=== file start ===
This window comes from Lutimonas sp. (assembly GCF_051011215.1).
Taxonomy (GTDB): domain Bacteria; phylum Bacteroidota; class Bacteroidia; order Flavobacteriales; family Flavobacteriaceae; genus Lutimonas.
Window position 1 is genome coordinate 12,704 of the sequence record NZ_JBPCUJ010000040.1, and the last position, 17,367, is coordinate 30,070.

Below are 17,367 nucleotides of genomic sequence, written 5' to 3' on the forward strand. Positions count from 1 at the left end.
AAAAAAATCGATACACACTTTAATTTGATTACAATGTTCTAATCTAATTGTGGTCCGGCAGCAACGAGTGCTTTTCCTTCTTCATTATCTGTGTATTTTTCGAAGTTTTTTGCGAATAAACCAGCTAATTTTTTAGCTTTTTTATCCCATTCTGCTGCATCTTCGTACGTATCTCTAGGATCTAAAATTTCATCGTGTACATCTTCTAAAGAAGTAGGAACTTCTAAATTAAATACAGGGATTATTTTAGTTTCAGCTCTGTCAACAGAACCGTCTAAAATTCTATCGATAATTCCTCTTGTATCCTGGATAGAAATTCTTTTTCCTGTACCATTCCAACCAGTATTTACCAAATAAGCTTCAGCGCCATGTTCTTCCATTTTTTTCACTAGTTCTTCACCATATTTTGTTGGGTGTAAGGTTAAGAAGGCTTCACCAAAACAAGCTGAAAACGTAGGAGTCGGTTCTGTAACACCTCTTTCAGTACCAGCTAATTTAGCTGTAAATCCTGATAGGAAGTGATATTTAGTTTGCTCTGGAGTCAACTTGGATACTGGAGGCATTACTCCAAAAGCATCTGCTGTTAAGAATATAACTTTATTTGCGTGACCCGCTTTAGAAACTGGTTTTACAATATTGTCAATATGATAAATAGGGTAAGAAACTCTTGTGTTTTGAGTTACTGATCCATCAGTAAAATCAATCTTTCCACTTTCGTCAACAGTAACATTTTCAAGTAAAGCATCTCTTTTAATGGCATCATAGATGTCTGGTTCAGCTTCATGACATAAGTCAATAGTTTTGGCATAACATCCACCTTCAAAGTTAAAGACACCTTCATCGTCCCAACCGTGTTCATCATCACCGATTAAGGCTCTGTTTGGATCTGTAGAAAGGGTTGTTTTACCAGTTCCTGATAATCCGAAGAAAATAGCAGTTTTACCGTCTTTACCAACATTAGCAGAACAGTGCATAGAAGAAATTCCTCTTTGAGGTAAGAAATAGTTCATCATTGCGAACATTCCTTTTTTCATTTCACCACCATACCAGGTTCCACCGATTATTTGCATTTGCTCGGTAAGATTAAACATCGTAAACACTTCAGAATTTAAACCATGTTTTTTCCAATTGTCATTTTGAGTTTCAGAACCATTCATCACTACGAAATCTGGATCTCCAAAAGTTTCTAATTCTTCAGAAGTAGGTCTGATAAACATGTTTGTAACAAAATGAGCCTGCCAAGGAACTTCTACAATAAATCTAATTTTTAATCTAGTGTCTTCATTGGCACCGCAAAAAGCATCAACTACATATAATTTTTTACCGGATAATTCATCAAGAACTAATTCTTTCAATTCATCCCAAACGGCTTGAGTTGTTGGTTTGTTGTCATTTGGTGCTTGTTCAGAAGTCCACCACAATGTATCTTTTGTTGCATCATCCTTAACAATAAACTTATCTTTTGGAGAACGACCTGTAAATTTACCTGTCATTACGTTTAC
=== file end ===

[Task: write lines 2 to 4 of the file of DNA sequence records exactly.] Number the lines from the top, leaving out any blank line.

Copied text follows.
Taxonomy (GTDB): domain Bacteria; phylum Bacteroidota; class Bacteroidia; order Flavobacteriales; family Flavobacteriaceae; genus Lutimonas.
Window position 1 is genome coordinate 12,704 of the sequence record NZ_JBPCUJ010000040.1, and the last position, 17,367, is coordinate 30,070.

Below are 17,367 nucleotides of genomic sequence, written 5' to 3' on the forward strand. Positions count from 1 at the left end.